Skip to main content

A new dawn for native peoples

After centuries of existence at the margins of society, Latin America's indigenous peoples are now entering their countries' economic and political mainstream. The population of indigenous peoples is increasing, and the territory they occupy is expanding. They are becoming full-fledged players in their nations' economies, and in some cases, the international economy. Their languages and cultures are not only surviving, but are becoming newly invigorated.

Many countries have made constitutional, legal and institutional reforms that are reshaping the traditional relationship between indigenous communities and the nation state. The constitutions of Bolivia, Ecuador, Mexico and Paraguay, for example, now recognize the multicultural character of states and the existence within them of indigenous peoples as unique entities with specific rights and distinct cultures and languages. In a number of countries, governments are granting indigenous communities the authority to manage their own affairs as well as the natural resources of the areas in which they live.

In addition, national institutions charged with managing relations between the government and indigenous communities are being upgraded in rank in Bolivia, Ecuador and Perú, converted into financial support agencies in Guatemala and Chile, or given juridical functions to promote indigenous rights, as in Mexico.

In country after country, traditional government policies based on assimilation and paternalism are giving way to new approaches founded on participation and consensus-building and a respect for the aspirations of indigenous peoples.

In the international arena, a new body of rules and principles is substituting the integrationist views that prevailed up until the 1980s. Examples include a convention of the International Labor Organization and the Agreement Establishing the Indigenous Peoples Fund, both of which are already in force, and the declarations of indigenous peoples' rights, which are under preparation in the United Nations and the Organization of American States.

Several specialized U.N. and OAS agencies (including the multilateral banks, the International Fund for Agricultural Development, UNESCO, UNICEF, the Inter-American Indian Institute and the Inter-American Commission on Human Rights) are adopting operating principles and rules that ensure that indigenous peoples are consulted on decisions that affect them and that their cultural rights are protected. Indigenous peoples named as beneficiaries of development projects now participate in their planning and implementation.

These developments are very encouraging. But we must now go beyond legal and institutional changes and transform the entire culture surrounding policies on indigenous people, including the attitudes of national elites and bureaucracies.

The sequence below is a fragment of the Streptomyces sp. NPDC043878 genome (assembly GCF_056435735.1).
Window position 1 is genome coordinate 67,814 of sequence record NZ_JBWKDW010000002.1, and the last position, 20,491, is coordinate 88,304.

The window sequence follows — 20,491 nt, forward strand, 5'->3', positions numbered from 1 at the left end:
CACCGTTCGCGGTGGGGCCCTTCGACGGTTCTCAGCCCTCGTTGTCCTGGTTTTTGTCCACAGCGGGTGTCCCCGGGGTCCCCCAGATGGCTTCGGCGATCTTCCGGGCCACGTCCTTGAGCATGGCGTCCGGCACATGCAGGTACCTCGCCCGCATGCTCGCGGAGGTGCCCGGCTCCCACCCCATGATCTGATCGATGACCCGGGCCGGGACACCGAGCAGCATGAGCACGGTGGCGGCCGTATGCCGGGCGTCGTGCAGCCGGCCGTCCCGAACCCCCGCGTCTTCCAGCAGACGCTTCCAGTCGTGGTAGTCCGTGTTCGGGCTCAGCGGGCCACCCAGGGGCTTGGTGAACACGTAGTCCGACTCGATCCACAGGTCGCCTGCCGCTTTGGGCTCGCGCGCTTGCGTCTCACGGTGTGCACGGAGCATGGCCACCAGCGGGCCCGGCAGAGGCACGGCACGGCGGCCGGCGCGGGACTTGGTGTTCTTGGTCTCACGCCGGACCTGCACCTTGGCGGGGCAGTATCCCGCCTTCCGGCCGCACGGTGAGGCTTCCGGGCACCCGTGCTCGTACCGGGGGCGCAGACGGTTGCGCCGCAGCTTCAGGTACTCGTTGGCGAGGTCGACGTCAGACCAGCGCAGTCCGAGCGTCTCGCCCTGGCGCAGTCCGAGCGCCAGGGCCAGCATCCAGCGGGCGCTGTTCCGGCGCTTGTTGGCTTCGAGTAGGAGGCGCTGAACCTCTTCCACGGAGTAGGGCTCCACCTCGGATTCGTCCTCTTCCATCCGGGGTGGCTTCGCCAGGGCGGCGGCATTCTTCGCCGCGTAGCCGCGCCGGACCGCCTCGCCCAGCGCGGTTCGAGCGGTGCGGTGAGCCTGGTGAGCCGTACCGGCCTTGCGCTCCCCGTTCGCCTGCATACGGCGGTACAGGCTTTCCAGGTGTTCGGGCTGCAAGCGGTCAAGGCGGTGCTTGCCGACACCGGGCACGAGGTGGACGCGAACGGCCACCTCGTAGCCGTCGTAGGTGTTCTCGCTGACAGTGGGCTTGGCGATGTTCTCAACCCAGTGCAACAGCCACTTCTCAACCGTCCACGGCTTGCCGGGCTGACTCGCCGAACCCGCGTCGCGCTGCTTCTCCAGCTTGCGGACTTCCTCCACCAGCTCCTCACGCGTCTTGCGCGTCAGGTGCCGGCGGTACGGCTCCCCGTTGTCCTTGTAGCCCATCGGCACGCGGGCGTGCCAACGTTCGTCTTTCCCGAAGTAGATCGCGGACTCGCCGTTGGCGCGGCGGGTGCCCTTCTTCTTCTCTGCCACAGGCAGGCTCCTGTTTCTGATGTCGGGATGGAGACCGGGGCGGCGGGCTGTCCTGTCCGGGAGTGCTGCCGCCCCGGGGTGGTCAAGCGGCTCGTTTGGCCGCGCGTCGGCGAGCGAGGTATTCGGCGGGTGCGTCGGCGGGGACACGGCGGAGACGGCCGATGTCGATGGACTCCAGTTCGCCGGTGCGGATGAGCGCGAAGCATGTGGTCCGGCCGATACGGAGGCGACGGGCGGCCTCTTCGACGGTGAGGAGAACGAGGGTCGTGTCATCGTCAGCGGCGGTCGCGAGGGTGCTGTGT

For many years development and preservation of ethnic, cultural and social identity were considered to be two conflicting objectives: attaining the first would inevitably mean sacrificing the second. Even more, it was often argued that the very culture of indigenous peoples (and of the poor in general) stands in the way of their development. As a result, programs to help indigenous peoples sought to replace their language, culture, and productive and agricultural practices.

But we are finding a better way: development based on indigenous peoples' own identity. In this view, the start-up capital for development is the cultural and social assets of native peoples, catalyzed by the addition of new mechanisms and resources.

A good example is language. Past educational policies, which demanded the replacement of an indigenous people's mother tongue with Spanish, resulted in failure for many students and considerable waste of human and material resources. Now, experience with bilingual and cross-cultural education has shown that learning Spanish as a second language builds on the students' original "linguistic capital," reducing costs and converting education into an investment.

Today, in almost all countries with sizable indigenous populations, indigenous languages are receiving recognition and constitutional protection. In Bolivia, for example, an experiment in cross-cultural and bilingual education carried out over the past six years in 114 schools is now being expanded to thousands of schools.

A second example is the acknowledgement that indigenous peoples must have the opportunity to develop autonomously. Although the word "autonomous" still triggers the image of separatism in some quarters, it actually means a community's right to manage its own political affairs and its economic, social and cultural development.

Progress in decentralized government is already being made. In Bolivia, 35 percent of the country's municipalities--some 311 in all--are controlled by indigenous peoples. The local leaders set their own priorities and administer local financial resources.

A third example is the area of environment and natural resources. A recent study by the Steering Committee of the Indigenous Organizations of the Amazon Basin found that successful projects had a number of common features:

-- They aim to manage rather than exploit resources.

-- They combine local resources and external credit and assistance and aim for financial autonomy.

-- They seek a balance between family subsistence as a cultural objective and market-oriented production as an economic objective.

--They give the community responsibility for all phases of the project.

In the end, development of indigenous peoples cannot be separated from national development. Despite some radical rhetoric to the contrary, our peoples as a whole understand that their advancement is tied to that of their nations, and they are prepared to work to the benefit of both.

** The writer, vice president of Bolivia, was recently elected president of the Indigenous Peoples Fund.

Jump back to top